It was 1968 when Troy Jr. wrote that. By then Troy had retired and had become a salesman, getting on with the rest of life, away from a steering wheel, and Joe had given up all hopes of ever driving seriously. Everything was on Junior. He and Toddy, an exceptionally close brother and sister, were living together at Butch and Mary's in Michigan. Junior had been given his father's last Indy car, the Jim Robbins Special, an old upright Curtiss, and was making it completely over into a super modified, with which he would start another Ruttman racing career.
Unlike most automobile racers, the Ruttmans are large people. Joe is more than six feet tall—though, typical of him, he has no idea exactly how tall he is—and he is the smallest of the brothers. Jerry stood 6'7".
Butch, the father—his square name is Ralph, but if people don't call him Butch, they call him Pappy or some variation of Granddad—is a big-boned 6'2", a giant for a man born in 1906. Mary is a year older, but both she and her husband are jaunty, young people. At the races, Mary favors shorts, and she clambers up onto the roof of her mobile home to see the track better. Butch prefers a blue jump suit with a bright yellow cap. They were married 50 years ago this past St. Patrick's Day.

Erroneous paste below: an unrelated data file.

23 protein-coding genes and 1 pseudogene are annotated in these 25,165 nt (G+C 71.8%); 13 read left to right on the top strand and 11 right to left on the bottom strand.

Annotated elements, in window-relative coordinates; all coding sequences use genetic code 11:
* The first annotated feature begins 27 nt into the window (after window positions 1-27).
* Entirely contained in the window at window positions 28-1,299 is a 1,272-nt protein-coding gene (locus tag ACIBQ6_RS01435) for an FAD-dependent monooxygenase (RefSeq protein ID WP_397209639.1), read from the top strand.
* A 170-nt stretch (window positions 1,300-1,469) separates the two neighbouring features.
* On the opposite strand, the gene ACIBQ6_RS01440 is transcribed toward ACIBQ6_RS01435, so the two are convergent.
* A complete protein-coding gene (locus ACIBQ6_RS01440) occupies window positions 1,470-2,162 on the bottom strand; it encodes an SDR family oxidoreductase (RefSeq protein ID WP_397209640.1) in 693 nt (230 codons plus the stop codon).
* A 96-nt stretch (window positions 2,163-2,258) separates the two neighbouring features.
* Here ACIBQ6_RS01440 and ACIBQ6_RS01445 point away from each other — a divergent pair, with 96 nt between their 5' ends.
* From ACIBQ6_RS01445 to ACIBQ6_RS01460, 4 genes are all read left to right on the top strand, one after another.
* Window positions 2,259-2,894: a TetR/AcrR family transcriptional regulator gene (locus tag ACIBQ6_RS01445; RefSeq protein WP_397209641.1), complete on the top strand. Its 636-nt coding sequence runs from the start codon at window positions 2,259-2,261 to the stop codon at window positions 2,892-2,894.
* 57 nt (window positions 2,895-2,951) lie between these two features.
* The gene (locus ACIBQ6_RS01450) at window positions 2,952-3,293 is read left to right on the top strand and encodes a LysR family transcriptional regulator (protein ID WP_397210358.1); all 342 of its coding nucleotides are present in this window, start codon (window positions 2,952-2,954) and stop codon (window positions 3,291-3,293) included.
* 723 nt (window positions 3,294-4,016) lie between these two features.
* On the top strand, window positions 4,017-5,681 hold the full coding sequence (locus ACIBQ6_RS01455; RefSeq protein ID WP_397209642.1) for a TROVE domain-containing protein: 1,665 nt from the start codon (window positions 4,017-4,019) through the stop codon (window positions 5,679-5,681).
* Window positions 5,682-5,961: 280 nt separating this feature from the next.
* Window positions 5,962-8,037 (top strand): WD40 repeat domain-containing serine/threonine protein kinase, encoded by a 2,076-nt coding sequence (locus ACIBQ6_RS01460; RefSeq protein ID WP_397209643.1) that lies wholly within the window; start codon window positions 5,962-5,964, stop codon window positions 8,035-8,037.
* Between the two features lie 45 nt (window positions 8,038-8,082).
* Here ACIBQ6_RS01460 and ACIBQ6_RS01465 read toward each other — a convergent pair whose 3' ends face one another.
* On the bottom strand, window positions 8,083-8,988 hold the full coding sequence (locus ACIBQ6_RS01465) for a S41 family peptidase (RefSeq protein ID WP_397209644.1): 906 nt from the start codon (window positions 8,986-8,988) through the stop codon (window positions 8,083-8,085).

That is a coincidence. They are both of German stock, both Oklahoma-born. She was Mary Rittenhouse from Mutual, and Butch's father was a grain and livestock dealer over in Mooreland, 20 miles of back roads away. Butch was interested in cars from the first; for that matter, he practically spans the history of automobiles. "Butch always had speed on his mind," Mary says, "and I sure ought to know, because he dumped me." On this occasion, Butch wrecked a roadster he had built, the impact throwing his girl friend out onto the road and knocking her silly, while the car rolled over on him. Butch and Mary both chuckle at the memory of this episode. The Ruttmans laugh about such hilarious automobile accidents in the same way other families chortle at the memory of the roast getting burnt on Uncle Harry's birthday.
Butch raced himself—he was active as late as 1951, when he was 44—but he was more renowned for his mechanical abilities. He is a man of infinite patience, quite prepared to take cars completely apart. And while he doesn't make any to-do about it, it seems that roll bars and shoulder harnesses were Butch's inventions, the harness being first installed for Troy when he "was runnin' them high banks in Indiana in '48."